The Fountain Theatre is proud to announce that esteemed teacher, researcher, and consultant Margaret E. Phillips, PhD, has joined its Board of Directors. Her special interests are in cultural influences on organization behavior, management development in multicultural contexts, and organization diagnosis and design for sustainability.
“During my long career as an international business professor, a cross-cultural management researcher, and an organization design consultant, I have spent much of my time exploring challenging topics that incite conversation and ignite social change,” Phillips explains. “Much like the Fountain does every day using the medium of theatre. That is likely why the invitation to join the Fountain’s Board of Directors was so intriguing to me, especially coming at the time of my retirement from academia.”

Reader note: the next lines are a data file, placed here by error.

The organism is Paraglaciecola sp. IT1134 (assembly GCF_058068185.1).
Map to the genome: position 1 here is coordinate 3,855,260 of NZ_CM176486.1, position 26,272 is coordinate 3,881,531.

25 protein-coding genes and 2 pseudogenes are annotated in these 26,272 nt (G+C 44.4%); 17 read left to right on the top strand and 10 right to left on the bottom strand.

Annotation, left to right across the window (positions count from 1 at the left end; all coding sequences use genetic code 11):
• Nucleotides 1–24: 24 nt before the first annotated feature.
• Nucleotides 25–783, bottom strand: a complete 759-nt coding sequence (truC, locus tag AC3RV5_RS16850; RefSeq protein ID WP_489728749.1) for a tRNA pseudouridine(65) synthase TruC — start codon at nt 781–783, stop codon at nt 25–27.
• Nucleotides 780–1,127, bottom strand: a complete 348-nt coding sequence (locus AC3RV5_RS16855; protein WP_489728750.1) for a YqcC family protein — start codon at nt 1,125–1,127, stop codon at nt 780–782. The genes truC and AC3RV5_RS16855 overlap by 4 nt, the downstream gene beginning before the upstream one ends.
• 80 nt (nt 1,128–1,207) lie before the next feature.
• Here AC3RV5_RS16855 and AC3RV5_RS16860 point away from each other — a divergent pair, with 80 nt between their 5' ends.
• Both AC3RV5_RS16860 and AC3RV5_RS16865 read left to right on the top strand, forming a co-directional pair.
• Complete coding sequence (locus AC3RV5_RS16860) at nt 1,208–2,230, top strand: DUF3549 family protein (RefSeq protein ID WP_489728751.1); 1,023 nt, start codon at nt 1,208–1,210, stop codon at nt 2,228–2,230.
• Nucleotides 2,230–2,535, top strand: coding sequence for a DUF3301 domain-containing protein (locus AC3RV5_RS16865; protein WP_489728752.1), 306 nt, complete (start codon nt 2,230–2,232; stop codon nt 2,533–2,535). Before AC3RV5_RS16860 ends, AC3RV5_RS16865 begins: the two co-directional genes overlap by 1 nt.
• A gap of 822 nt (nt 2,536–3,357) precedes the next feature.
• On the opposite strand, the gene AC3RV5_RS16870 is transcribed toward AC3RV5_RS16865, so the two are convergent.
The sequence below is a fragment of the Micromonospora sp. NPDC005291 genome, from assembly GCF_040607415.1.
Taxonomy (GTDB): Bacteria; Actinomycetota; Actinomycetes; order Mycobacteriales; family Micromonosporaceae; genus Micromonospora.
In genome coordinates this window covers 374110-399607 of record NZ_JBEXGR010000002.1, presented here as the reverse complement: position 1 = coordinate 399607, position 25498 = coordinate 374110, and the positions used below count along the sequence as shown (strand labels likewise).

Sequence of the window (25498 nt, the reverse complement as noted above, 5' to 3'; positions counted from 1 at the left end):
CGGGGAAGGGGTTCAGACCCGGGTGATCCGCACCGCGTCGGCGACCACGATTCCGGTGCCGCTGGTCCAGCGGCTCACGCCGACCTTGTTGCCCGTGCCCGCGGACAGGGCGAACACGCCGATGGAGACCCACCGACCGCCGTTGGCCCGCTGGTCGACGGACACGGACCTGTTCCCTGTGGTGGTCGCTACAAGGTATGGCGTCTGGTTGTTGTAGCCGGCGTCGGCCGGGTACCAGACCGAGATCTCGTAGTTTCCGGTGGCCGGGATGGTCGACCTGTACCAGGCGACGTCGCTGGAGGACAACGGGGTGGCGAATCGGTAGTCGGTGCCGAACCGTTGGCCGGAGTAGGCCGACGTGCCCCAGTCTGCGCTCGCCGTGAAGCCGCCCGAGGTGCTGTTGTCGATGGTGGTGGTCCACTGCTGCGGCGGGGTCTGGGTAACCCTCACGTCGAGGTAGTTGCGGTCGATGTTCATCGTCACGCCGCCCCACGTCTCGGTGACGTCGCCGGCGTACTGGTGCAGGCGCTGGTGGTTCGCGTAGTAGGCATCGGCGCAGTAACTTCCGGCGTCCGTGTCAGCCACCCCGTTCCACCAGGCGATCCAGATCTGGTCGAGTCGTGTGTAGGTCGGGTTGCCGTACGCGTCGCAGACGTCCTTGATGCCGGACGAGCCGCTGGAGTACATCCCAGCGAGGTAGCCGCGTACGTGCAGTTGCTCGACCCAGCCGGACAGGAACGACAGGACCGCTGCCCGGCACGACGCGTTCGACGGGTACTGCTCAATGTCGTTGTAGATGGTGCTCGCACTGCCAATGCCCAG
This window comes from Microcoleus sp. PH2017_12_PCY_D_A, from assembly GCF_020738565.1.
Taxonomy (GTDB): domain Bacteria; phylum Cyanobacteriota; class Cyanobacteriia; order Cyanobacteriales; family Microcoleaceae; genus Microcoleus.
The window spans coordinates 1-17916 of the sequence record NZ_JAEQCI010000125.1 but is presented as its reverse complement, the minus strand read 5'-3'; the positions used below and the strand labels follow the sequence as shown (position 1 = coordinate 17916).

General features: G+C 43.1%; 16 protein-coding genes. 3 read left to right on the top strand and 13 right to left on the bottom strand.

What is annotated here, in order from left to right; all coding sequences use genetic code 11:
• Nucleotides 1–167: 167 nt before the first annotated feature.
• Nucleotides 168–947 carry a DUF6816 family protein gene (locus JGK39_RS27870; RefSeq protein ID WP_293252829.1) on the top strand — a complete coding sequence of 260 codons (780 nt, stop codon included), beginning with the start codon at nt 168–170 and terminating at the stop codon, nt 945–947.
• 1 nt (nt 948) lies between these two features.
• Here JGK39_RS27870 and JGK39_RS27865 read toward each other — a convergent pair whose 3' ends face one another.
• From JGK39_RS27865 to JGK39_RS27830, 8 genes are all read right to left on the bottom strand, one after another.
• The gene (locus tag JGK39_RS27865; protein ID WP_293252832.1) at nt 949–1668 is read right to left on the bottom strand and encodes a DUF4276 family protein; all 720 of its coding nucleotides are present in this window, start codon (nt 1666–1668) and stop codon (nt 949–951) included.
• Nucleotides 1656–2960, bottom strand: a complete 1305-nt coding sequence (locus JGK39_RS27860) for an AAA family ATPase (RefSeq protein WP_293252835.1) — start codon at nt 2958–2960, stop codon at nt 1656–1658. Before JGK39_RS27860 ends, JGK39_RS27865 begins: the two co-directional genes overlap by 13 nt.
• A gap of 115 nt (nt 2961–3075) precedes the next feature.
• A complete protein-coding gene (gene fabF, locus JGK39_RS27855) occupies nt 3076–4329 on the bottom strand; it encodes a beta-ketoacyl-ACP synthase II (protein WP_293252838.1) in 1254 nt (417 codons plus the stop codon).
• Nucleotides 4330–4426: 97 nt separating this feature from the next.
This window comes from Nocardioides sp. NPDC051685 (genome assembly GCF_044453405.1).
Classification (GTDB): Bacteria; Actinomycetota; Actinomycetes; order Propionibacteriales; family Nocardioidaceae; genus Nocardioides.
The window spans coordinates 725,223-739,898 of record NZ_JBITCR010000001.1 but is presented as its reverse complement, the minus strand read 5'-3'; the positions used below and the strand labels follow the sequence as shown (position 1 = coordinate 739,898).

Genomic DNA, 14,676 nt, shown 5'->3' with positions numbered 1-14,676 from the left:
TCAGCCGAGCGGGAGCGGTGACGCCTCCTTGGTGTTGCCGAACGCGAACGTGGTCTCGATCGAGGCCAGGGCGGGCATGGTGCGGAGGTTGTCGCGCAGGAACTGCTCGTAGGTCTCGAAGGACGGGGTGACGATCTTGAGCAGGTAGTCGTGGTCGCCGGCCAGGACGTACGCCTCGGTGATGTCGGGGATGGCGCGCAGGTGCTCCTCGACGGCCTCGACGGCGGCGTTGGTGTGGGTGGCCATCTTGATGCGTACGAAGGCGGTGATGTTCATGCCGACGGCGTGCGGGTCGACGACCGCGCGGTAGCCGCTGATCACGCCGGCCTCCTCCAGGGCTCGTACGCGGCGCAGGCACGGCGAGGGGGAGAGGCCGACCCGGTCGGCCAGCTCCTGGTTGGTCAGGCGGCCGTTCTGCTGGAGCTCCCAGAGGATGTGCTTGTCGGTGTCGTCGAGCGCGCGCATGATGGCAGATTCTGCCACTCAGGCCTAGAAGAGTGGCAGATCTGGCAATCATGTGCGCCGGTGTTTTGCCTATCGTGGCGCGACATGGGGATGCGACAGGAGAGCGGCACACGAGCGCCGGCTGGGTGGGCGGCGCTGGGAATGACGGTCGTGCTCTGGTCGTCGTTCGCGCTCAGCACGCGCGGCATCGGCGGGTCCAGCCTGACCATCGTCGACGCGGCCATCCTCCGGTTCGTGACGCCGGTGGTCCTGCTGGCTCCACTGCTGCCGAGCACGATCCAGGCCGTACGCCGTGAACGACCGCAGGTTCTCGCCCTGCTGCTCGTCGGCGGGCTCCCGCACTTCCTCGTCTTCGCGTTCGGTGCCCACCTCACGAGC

Her work has been published in books and academic journals and included in compendiums of key contributions to the fields of cross-cultural management and international human resources management. Her book, Crossing Cultures: Insights from Master Teachers is a resource for teachers and trainers with proven methods for developing coping strategies and problem-solving skills in the cross-cultural arena. She co-authored the comprehensive chapter on “Conceptualizing Culture” for the Handbook for International Management Research and “Contextual Influences on Culture Research: Shifting Assumptions for New Workplace Realities” in the International Journal of Cross Cultural Management.
She has served on the governing boards of several organizations, for-profit and not-for-profit, with culturally diverse stakeholders.